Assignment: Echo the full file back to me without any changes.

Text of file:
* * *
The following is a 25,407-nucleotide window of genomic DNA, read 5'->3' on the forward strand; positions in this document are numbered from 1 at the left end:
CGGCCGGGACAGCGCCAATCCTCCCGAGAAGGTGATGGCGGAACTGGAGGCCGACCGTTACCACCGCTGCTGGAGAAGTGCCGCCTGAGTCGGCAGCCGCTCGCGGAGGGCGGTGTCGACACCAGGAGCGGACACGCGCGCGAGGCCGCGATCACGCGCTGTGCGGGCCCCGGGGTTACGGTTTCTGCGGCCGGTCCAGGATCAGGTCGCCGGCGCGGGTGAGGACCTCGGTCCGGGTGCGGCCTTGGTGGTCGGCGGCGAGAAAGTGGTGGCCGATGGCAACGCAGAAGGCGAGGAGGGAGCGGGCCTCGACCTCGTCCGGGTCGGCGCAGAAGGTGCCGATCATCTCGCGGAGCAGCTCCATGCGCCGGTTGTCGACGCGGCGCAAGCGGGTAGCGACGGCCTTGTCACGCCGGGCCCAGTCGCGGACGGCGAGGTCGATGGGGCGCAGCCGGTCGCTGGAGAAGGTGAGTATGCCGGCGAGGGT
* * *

The following is a 25,407-nucleotide window of genomic DNA, read 5'->3' on the forward strand; positions in this document are numbered from 1 at the left end:
CGGCCGGGACAGCGCCAATCCTCCCGAGAAGGTGATGGCGGAACTGGAGGCCGACCGTTACCACCGCTGCTGGAGAAGTGCCGCCTGAGTCGGCAGCCGCTCGCGGAGGGCGGTGTCGACACCAGGAGCGGACACGCGCGCGAGGCCGCGATCACGCGCTGTGCGGGCCCCGGGGTTACGGTTTCTGCGGCCGGTCCAGGATCAGGTCGCCGGCGCGGGTGAGGACCTCGGTCCGGGTGCGGCCTTGGTGGTCGGCGGCGAGAAAGTGGTGGCCGATGGCAACGCAGAAGGCGAGGAGGGAGCGGGCCTCGACCTCGTCCGGGTCGGCGCAGAAGGTGCCGATCATCTCGCGGAGCAGCTCCATGCGCCGGTTGTCGACGCGGCGCAAGCGGGTAGCGACGGCCTTGTCACGCCGGGCCCAGTCGCGGACGGCGAGGTCGATGGGGCGCAGCCGGTCGCTGGAGAAGGTGAGTATGCCGGCGAGGGT